First, we create some space around our immediate, instinctive response. Ordinarily we may argue back and delve into a heated debate over the merits of the accusation. Or we may shut the conversation down and refuse to hear what we are being told. Or perhaps we launch a counterattack. Whatever our own individual pattern of reaction, it is good to take a moment to hold ourselves back from knee-jerk reactivity.

Open Listening

Chögyam Trungpa Rinpoche said that one of the greatest gifts we can receive or offer is genuine feedback. So, when someone criticizes us, it can be very beneficial for us to listen openly to what they are saying. There is a Chinese proverb with a similar meaning, “Words that are good for us to hear, do not sound pleasant.” What is beneficial for us to hear is not necessarily the easiest thing to hear, nor is it always the easiest thing for others to tell us.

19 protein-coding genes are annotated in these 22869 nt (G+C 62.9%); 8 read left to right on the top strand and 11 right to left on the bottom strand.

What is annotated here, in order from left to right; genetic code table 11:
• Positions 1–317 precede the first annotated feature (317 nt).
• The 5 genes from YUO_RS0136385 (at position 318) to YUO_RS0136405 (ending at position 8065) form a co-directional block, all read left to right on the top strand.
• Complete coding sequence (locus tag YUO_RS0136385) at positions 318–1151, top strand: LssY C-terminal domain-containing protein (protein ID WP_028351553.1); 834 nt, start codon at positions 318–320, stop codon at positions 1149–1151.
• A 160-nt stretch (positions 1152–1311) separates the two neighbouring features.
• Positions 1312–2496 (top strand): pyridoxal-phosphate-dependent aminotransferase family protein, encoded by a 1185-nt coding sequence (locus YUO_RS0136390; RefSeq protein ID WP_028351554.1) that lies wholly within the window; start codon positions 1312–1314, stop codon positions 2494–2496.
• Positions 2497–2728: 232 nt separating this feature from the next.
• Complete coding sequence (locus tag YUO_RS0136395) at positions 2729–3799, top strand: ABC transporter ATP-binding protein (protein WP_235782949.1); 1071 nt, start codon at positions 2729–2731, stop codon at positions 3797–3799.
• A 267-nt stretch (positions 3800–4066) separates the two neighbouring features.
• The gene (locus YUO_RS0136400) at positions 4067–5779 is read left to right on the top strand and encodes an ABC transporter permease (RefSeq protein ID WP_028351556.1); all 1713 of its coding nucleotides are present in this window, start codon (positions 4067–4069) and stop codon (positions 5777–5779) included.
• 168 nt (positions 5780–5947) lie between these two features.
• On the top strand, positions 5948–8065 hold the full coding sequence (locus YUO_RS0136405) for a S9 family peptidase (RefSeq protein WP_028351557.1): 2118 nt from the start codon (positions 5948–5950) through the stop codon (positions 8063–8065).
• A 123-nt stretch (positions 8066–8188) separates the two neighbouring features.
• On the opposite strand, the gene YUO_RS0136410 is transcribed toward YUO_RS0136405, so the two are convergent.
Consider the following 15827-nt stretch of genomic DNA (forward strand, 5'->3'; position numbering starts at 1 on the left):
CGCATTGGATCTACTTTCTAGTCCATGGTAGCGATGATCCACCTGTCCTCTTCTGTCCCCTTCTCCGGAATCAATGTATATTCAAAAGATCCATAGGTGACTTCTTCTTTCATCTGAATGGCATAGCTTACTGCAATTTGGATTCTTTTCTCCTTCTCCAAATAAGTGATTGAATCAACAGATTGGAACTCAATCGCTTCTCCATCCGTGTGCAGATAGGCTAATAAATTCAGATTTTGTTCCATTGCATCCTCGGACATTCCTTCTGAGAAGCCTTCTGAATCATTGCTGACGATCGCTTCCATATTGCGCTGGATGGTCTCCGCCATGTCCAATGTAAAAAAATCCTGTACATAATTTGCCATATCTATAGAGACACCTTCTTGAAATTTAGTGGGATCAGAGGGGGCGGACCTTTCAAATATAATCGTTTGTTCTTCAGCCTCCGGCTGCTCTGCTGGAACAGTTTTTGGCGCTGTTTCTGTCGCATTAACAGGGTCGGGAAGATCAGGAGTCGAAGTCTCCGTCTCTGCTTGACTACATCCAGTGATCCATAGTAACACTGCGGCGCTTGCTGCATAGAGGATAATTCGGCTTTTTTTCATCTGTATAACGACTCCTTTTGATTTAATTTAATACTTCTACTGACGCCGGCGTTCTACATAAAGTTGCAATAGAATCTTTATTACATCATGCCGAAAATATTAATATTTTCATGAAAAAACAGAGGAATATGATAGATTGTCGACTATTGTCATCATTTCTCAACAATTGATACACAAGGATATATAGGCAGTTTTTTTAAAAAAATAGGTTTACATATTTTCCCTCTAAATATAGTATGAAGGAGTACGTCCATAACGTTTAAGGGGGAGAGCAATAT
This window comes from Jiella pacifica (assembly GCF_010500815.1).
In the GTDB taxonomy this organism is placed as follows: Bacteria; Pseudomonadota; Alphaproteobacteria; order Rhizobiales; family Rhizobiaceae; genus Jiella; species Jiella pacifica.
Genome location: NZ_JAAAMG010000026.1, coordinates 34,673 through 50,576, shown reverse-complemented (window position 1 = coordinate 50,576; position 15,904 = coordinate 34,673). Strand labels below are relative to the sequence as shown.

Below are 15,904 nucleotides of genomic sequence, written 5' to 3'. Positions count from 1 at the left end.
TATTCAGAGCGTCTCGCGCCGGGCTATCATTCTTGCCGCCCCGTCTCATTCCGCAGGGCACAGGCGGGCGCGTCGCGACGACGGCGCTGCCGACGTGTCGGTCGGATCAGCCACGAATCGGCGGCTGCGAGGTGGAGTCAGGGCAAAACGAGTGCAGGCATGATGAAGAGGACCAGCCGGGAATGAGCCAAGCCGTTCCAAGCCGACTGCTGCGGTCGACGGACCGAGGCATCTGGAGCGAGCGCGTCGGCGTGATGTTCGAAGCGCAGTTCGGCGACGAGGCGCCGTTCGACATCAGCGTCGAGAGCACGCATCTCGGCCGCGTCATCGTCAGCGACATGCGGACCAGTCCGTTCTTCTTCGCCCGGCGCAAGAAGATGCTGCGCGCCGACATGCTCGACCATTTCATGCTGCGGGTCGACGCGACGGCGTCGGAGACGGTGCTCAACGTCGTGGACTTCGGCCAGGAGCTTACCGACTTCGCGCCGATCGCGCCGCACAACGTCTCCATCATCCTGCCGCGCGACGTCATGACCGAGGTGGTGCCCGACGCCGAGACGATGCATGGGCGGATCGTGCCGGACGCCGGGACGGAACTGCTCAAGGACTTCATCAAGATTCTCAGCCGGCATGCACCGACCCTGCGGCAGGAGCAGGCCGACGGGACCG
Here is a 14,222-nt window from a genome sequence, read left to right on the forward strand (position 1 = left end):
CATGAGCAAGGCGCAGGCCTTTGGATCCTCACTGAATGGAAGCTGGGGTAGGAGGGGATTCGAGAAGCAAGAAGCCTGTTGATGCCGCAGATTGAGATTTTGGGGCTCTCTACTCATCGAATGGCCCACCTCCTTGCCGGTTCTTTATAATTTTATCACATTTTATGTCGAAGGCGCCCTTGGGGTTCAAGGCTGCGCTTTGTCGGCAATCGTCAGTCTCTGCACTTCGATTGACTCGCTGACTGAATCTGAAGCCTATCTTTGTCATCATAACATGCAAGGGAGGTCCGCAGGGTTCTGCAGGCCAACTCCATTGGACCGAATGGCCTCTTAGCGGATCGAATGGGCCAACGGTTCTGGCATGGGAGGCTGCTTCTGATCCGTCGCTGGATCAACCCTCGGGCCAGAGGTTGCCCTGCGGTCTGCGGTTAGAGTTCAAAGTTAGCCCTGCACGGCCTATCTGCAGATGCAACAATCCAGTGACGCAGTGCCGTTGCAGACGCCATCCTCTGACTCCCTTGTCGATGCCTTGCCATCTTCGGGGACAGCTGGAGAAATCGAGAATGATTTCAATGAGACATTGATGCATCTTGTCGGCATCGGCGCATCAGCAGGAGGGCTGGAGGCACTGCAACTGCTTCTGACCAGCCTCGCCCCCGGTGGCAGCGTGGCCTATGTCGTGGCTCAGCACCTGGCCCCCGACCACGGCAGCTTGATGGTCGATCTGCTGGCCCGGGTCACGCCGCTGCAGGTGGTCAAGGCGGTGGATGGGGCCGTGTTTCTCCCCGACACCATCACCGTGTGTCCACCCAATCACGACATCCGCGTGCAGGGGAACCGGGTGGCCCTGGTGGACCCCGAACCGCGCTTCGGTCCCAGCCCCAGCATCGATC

Many of us avoid confrontation and giving genuine feedback, preferring the path of least resistance, letting things slide rather than creating a tense situation. The one person I really engage critically is my husband, and I am grateful that he does the same with me. Our strong love for and commitment to each other provide a supportive ground for when we need to have what would otherwise be difficult conversations. So, if someone has the courage to step forward and offer a critique directly to us, the least we can do is hear them out.

When we listen openly, without holding onto our own agenda, we are more likely to hear what is being said. Then we can evaluate the information with clarity. If there is merit to the criticism, then this can be a wonderful learning opportunity. If we truly listen and examine the criticism and find no merit in it, then what harm has been done? We have had an opportunity to listen to another person’s view of the world. This again reminds us that we all create the worlds we live in, no one person’s perspective is going to always completely accord with another’s. This is a helpful opportunity to see the cracks in what we usually perceive as being some kind of uniform reality that we all participate in.

The Importance of Adversity